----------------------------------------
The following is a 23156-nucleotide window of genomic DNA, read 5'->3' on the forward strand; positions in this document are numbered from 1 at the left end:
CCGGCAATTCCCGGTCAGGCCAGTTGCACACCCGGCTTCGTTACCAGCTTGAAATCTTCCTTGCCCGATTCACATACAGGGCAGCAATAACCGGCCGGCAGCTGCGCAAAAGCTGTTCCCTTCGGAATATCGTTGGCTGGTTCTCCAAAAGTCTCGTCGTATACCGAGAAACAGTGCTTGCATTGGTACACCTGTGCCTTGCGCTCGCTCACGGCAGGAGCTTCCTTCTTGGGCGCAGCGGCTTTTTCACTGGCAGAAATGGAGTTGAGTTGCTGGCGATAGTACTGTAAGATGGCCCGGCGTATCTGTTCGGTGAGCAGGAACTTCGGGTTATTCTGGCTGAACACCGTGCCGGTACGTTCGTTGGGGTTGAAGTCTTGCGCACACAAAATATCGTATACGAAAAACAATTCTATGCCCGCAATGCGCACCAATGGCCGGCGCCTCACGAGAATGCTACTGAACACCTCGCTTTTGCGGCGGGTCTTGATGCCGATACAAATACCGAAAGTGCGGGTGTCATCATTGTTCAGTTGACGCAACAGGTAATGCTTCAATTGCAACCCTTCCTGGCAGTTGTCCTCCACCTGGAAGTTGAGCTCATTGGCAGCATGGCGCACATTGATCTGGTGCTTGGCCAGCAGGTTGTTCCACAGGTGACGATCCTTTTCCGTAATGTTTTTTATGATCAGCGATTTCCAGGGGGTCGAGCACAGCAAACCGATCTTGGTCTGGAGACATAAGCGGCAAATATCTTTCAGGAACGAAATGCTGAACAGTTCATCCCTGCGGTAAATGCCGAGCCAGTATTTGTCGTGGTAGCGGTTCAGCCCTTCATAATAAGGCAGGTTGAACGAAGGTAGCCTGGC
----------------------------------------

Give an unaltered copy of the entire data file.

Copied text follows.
The following is a 23156-nucleotide window of genomic DNA, read 5'->3' on the forward strand; positions in this document are numbered from 1 at the left end:
CCGGCAATTCCCGGTCAGGCCAGTTGCACACCCGGCTTCGTTACCAGCTTGAAATCTTCCTTGCCCGATTCACATACAGGGCAGCAATAACCGGCCGGCAGCTGCGCAAAAGCTGTTCCCTTCGGAATATCGTTGGCTGGTTCTCCAAAAGTCTCGTCGTATACCGAGAAACAGTGCTTGCATTGGTACACCTGTGCCTTGCGCTCGCTCACGGCAGGAGCTTCCTTCTTGGGCGCAGCGGCTTTTTCACTGGCAGAAATGGAGTTGAGTTGCTGGCGATAGTACTGTAAGATGGCCCGGCGTATCTGTTCGGTGAGCAGGAACTTCGGGTTATTCTGGCTGAACACCGTGCCGGTACGTTCGTTGGGGTTGAAGTCTTGCGCACACAAAATATCGTATACGAAAAACAATTCTATGCCCGCAATGCGCACCAATGGCCGGCGCCTCACGAGAATGCTACTGAACACCTCGCTTTTGCGGCGGGTCTTGATGCCGATACAAATACCGAAAGTGCGGGTGTCATCATTGTTCAGTTGACGCAACAGGTAATGCTTCAATTGCAACCCTTCCTGGCAGTTGTCCTCCACCTGGAAGTTGAGCTCATTGGCAGCATGGCGCACATTGATCTGGTGCTTGGCCAGCAGGTTGTTCCACAGGTGACGATCCTTTTCCGTAATGTTTTTTATGATCAGCGATTTCCAGGGGGTCGAGCACAGCAAACCGATCTTGGTCTGGAGACATAAGCGGCAAATATCTTTCAGGAACGAAATGCTGAACAGTTCATCCCTGCGGTAAATGCCGAGCCAGTATTTGTCGTGGTAGCGGTTCAGCCCTTCATAATAAGGCAGGTTGAACGAAGGTAGCCTGGC